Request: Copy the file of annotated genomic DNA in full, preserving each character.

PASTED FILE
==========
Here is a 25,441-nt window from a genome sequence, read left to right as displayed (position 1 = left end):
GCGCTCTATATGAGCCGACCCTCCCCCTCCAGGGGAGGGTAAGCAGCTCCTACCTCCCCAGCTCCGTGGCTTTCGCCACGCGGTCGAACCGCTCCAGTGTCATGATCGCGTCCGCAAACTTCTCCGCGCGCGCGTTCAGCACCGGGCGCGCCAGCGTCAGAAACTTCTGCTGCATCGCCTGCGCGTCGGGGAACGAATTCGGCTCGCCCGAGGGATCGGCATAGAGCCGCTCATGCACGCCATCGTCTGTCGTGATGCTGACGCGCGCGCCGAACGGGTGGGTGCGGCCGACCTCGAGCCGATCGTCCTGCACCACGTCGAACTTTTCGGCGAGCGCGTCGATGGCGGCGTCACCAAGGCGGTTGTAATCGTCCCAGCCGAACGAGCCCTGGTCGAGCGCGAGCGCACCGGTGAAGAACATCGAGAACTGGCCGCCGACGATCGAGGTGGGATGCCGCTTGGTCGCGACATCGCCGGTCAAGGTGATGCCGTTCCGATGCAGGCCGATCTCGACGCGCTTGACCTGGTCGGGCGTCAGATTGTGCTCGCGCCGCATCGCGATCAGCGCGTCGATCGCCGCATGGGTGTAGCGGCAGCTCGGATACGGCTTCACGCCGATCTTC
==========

Here is a 25,441-nt window from a genome sequence, read left to right as displayed (position 1 = left end):
GCGCTCTATATGAGCCGACCCTCCCCCTCCAGGGGAGGGTAAGCAGCTCCTACCTCCCCAGCTCCGTGGCTTTCGCCACGCGGTCGAACCGCTCCAGTGTCATGATCGCGTCCGCAAACTTCTCCGCGCGCGCGTTCAGCACCGGGCGCGCCAGCGTCAGAAACTTCTGCTGCATCGCCTGCGCGTCGGGGAACGAATTCGGCTCGCCCGAGGGATCGGCATAGAGCCGCTCATGCACGCCATCGTCTGTCGTGATGCTGACGCGCGCGCCGAACGGGTGGGTGCGGCCGACCTCGAGCCGATCGTCCTGCACCACGTCGAACTTTTCGGCGAGCGCGTCGATGGCGGCGTCACCAAGGCGGTTGTAATCGTCCCAGCCGAACGAGCCCTGGTCGAGCGCGAGCGCACCGGTGAAGAACATCGAGAACTGGCCGCCGACGATCGAGGTGGGATGCCGCTTGGTCGCGACATCGCCGGTCAAGGTGATGCCGTTCCGATGCAGGCCGATCTCGACGCGCTTGACCTGGTCGGGCGTCAGATTGTGCTCGCGCCGCATCGCGATCAGCGCGTCGATCGCCGCATGGGTGTAGCGGCAGCTCGGATACGGCTTCACGCCGATCTTC